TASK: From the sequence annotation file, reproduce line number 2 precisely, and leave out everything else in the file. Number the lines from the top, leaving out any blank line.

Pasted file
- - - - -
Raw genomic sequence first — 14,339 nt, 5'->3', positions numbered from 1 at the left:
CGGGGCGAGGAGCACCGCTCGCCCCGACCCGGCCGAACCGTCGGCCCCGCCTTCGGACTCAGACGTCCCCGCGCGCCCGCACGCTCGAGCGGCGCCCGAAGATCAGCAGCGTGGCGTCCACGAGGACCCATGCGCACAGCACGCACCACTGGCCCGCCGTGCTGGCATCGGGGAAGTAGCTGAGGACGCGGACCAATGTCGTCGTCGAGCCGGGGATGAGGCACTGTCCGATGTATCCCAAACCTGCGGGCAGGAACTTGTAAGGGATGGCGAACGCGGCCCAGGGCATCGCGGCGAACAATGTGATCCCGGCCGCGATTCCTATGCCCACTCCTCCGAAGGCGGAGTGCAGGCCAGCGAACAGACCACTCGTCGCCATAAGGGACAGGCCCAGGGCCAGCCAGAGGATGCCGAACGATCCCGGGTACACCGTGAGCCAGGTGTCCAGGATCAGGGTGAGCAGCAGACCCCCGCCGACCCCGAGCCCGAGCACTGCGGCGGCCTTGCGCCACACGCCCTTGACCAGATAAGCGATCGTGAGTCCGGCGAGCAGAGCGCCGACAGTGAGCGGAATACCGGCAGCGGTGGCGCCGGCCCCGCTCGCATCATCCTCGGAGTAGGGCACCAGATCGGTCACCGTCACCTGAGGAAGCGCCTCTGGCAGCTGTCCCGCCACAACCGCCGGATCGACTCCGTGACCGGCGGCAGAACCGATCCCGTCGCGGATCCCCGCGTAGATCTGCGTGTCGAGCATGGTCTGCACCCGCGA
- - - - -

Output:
CGGGGCGAGGAGCACCGCTCGCCCCGACCCGGCCGAACCGTCGGCCCCGCCTTCGGACTCAGACGTCCCCGCGCGCCCGCACGCTCGAGCGGCGCCCGAAGATCAGCAGCGTGGCGTCCACGAGGACCCATGCGCACAGCACGCACCACTGGCCCGCCGTGCTGGCATCGGGGAAGTAGCTGAGGACGCGGACCAATGTCGTCGTCGAGCCGGGGATGAGGCACTGTCCGATGTATCCCAAACCTGCGGGCAGGAACTTGTAAGGGATGGCGAACGCGGCCCAGGGCATCGCGGCGAACAATGTGATCCCGGCCGCGATTCCTATGCCCACTCCTCCGAAGGCGGAGTGCAGGCCAGCGAACAGACCACTCGTCGCCATAAGGGACAGGCCCAGGGCCAGCCAGAGGATGCCGAACGATCCCGGGTACACCGTGAGCCAGGTGTCCAGGATCAGGGTGAGCAGCAGACCCCCGCCGACCCCGAGCCCGAGCACTGCGGCGGCCTTGCGCCACACGCCCTTGACCAGATAAGCGATCGTGAGTCCGGCGAGCAGAGCGCCGACAGTGAGCGGAATACCGGCAGCGGTGGCGCCGGCCCCGCTCGCATCATCCTCGGAGTAGGGCACCAGATCGGTCACCGTCACCTGAGGAAGCGCCTCTGGCAGCTGTCCCGCCACAACCGCCGGATCGACTCCGTGACCGGCGGCAGAACCGATCCCGTCGCGGATCCCCGCGTAGATCTGCGTGTCGAGCATGGTCTGCACCCGCGA